21 Oct 2015 15:37 IST

Market research is more than just random sampling

Market Research is one of the most important aspects of marketing. Read on to know the kinds of sampling methods

As part of our marketing course, we were expected to do a project regarding working women. To complete the same, we went to a mall and interviewed people we found there. But when we went back, our guide said we should do a ‘random sampling’. I didn’t quite understand what we had done wrong. After all, we had selected people at ‘random’…

Hmm… What rule did you use to select people?

Three of us in my group moved around the mall individually, and contacted people who seemed to be in the right age group. We looked for someone relaxed and approachable.

Well, your guide was right because that is not random sampling. That is actually a pretty arbitrary sampling. And though it is termed ‘random’, there’s nothing arbitrary about it.

Random sampling is, in fact, a very specific term that involves specific rules. And these rules are meant for two purposes — one, to make the sample as representative as possible, and two, to ensure that there is no strong bias for or against any sub-group.

But what kind of rules are we talking about? How could we have used it in our project?

Well, one rule you could have used, is to approach every 10 th lady who walks into the mall through one particular door. This is not a perfect rule, but it avoids any particular bias or skew.

And what if the 10 th lady refused?

Well, then approach the next person… and if she agrees, then go ahead and interview her, and wait for the 10 th person after her.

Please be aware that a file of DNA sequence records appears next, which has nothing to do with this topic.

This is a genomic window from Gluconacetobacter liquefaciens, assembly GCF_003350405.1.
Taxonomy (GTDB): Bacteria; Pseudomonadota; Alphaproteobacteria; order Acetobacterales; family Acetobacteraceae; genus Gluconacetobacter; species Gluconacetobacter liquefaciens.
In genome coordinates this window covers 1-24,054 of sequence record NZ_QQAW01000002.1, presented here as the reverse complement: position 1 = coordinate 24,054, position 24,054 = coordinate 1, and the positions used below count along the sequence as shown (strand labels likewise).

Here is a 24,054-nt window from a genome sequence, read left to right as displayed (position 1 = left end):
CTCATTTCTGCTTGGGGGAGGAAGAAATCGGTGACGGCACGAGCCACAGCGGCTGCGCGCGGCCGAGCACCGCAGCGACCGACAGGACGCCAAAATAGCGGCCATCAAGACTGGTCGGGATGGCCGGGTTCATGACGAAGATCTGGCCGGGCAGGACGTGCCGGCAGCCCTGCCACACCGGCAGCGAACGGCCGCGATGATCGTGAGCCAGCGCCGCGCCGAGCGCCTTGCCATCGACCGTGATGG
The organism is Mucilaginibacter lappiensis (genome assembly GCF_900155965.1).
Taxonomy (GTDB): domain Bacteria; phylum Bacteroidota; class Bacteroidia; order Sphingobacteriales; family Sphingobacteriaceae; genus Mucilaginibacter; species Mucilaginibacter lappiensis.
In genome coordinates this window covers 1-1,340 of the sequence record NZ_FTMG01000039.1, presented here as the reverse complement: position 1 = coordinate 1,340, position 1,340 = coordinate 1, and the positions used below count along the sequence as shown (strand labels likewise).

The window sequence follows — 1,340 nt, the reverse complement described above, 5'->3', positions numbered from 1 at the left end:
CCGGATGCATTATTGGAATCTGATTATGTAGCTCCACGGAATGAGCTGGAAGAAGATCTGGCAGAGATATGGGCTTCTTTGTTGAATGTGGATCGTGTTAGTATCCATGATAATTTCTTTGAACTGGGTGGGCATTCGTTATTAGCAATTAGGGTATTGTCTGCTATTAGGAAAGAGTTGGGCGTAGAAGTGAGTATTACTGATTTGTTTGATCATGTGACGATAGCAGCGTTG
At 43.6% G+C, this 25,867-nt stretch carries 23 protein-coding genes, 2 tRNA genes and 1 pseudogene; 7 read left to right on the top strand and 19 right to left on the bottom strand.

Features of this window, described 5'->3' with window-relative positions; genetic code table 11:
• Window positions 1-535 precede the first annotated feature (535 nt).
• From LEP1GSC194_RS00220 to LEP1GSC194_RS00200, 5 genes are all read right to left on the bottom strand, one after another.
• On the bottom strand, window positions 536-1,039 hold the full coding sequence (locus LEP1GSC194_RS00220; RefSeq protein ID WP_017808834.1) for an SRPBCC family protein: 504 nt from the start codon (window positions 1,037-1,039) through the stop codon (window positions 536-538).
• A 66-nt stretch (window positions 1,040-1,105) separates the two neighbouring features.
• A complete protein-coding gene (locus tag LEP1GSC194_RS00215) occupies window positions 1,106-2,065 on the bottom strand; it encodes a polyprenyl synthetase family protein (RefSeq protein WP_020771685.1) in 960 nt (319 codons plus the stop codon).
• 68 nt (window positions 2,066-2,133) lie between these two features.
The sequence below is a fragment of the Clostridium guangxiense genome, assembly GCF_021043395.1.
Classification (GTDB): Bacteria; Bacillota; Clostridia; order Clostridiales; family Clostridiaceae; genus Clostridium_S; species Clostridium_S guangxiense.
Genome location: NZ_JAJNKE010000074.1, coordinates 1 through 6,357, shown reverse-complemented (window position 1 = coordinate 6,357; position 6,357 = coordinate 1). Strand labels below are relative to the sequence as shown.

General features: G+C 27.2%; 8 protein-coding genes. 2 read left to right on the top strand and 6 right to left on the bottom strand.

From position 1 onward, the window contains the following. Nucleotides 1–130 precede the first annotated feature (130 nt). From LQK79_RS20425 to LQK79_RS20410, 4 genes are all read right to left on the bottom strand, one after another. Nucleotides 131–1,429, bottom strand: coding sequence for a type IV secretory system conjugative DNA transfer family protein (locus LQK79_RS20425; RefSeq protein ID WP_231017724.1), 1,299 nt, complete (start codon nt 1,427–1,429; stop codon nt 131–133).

Ok, I see where you are going… some kind of a system or method to the way we select people to approach…

Yes, that is right. In fact, it is probably better to use the term ‘probability sampling’. Bear in mind, however, that there is something called non-probability sampling too.

What’s the difference?

Simply put, probability sampling is used for quantitative research, while non-probability sampling is used for qualitative research. We can explain these terms at some future date, but basically, quantitative research has larger sample sizes, while qualitative research has small sample sizes and more depth of information.

Another difference is that probability sampling has more rules, while non-probability sampling has fewer rules. It even allows the selection of the respondent based on the researcher’s convenience.

So then what we did at the mall was a non-probability sampling?

Actually yes, and it is a specific type called convenience sampling. There are a couple of other types of non-probability sampling called ‘quota sampling’ and ‘judgment sampling’.

Are there different kinds of probability samplings as well?

There are different types; in fact, there are four types.

The first is called simple random sampling, and that is actually why I said earlier that it is better to use the term ‘probability sampling’. Because we need to be sure that we are talking about probability sampling as a whole, and not specifically about simple random sampling.

The second is called systematic sampling, and the other two are stratified sampling and cluster sampling.

I want to avoid going into too much detail about these methods, which is why I’m not explaining them all. But all four methods are equally important and, except for the first one, are used a lot in commercial market research.

Which of them is the best?

See, what is the best in accuracy may not necessarily be the best in commercial practice because sometimes, the price of being accurate is too high for the value of the information.

There is no definite answer to the question, even if we set aside the commercial angle. But in general, stratified sampling is more likely to give an accurate result than the others. And I am not going into the reasons for that here, because it is too technical.

One more question... If non-probability sampling has fewer rules, it is probably less accurate as well. Then why is it even used?

The field of qualitative research focuses more on exploring the consumer’s mind, motivations and concerns, than on findings which can be extrapolated to the population. The purpose is exploratory, not conclusive.

Great! Can you tell us more about qualitative research?

Sure, but some other time. And believe me, quantitative research is equally fascinating. There is often poetry in numbers…

To read more from the FundaMental section, click here .

Recommended for you